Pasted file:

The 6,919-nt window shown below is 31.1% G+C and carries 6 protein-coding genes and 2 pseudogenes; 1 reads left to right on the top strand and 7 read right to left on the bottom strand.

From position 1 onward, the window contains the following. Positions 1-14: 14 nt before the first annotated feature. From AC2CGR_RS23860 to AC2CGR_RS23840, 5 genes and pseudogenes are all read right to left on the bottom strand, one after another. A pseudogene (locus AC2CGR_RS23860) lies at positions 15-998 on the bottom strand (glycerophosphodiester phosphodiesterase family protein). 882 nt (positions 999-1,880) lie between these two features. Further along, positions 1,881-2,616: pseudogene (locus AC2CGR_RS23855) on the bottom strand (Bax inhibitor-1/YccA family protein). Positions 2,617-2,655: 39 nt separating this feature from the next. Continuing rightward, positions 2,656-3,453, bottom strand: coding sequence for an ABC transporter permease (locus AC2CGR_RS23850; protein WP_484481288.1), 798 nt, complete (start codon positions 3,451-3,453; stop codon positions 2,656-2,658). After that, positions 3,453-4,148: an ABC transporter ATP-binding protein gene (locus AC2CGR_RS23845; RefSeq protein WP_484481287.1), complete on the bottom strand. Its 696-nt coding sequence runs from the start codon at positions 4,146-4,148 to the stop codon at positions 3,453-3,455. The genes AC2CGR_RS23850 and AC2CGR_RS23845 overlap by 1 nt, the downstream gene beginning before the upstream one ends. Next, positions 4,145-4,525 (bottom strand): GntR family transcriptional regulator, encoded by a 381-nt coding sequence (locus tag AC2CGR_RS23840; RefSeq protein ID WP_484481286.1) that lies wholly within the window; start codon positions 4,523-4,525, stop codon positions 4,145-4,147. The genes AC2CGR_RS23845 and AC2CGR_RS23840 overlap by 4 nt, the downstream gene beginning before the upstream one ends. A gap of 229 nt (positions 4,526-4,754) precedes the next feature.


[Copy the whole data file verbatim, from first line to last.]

The 6,919-nt window shown below is 31.1% G+C and carries 6 protein-coding genes and 2 pseudogenes; 1 reads left to right on the top strand and 7 read right to left on the bottom strand.

From position 1 onward, the window contains the following. Positions 1-14: 14 nt before the first annotated feature. From AC2CGR_RS23860 to AC2CGR_RS23840, 5 genes and pseudogenes are all read right to left on the bottom strand, one after another. A pseudogene (locus AC2CGR_RS23860) lies at positions 15-998 on the bottom strand (glycerophosphodiester phosphodiesterase family protein). 882 nt (positions 999-1,880) lie between these two features. Further along, positions 1,881-2,616: pseudogene (locus AC2CGR_RS23855) on the bottom strand (Bax inhibitor-1/YccA family protein). Positions 2,617-2,655: 39 nt separating this feature from the next. Continuing rightward, positions 2,656-3,453, bottom strand: coding sequence for an ABC transporter permease (locus AC2CGR_RS23850; protein WP_484481288.1), 798 nt, complete (start codon positions 3,451-3,453; stop codon positions 2,656-2,658). After that, positions 3,453-4,148: an ABC transporter ATP-binding protein gene (locus AC2CGR_RS23845; RefSeq protein WP_484481287.1), complete on the bottom strand. Its 696-nt coding sequence runs from the start codon at positions 4,146-4,148 to the stop codon at positions 3,453-3,455. The genes AC2CGR_RS23850 and AC2CGR_RS23845 overlap by 1 nt, the downstream gene beginning before the upstream one ends. Next, positions 4,145-4,525 (bottom strand): GntR family transcriptional regulator, encoded by a 381-nt coding sequence (locus tag AC2CGR_RS23840; RefSeq protein ID WP_484481286.1) that lies wholly within the window; start codon positions 4,523-4,525, stop codon positions 4,145-4,147. The genes AC2CGR_RS23845 and AC2CGR_RS23840 overlap by 4 nt, the downstream gene beginning before the upstream one ends. A gap of 229 nt (positions 4,526-4,754) precedes the next feature.